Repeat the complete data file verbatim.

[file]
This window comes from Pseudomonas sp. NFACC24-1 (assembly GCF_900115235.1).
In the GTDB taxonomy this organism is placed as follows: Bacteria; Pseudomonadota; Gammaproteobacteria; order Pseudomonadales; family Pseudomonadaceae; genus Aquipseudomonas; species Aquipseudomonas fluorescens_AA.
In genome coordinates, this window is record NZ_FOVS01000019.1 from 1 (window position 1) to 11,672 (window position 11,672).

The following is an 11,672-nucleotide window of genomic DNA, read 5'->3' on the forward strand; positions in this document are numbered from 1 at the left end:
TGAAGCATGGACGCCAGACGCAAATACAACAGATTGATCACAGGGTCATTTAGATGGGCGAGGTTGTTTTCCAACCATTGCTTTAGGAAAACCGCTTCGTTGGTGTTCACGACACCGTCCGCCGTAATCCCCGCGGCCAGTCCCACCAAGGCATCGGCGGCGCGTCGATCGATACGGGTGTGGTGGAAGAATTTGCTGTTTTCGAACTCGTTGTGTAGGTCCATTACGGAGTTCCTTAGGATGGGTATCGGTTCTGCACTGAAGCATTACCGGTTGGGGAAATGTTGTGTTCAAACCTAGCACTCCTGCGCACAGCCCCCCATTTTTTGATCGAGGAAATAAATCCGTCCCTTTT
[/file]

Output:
This window comes from Pseudomonas sp. NFACC24-1 (assembly GCF_900115235.1).
In the GTDB taxonomy this organism is placed as follows: Bacteria; Pseudomonadota; Gammaproteobacteria; order Pseudomonadales; family Pseudomonadaceae; genus Aquipseudomonas; species Aquipseudomonas fluorescens_AA.
In genome coordinates, this window is record NZ_FOVS01000019.1 from 1 (window position 1) to 11,672 (window position 11,672).

The following is an 11,672-nucleotide window of genomic DNA, read 5'->3' on the forward strand; positions in this document are numbered from 1 at the left end:
TGAAGCATGGACGCCAGACGCAAATACAACAGATTGATCACAGGGTCATTTAGATGGGCGAGGTTGTTTTCCAACCATTGCTTTAGGAAAACCGCTTCGTTGGTGTTCACGACACCGTCCGCCGTAATCCCCGCGGCCAGTCCCACCAAGGCATCGGCGGCGCGTCGATCGATACGGGTGTGGTGGAAGAATTTGCTGTTTTCGAACTCGTTGTGTAGGTCCATTACGGAGTTCCTTAGGATGGGTATCGGTTCTGCACTGAAGCATTACCGGTTGGGGAAATGTTGTGTTCAAACCTAGCACTCCTGCGCACAGCCCCCCATTTTTTGATCGAGGAAATAAATCCGTCCCTTTT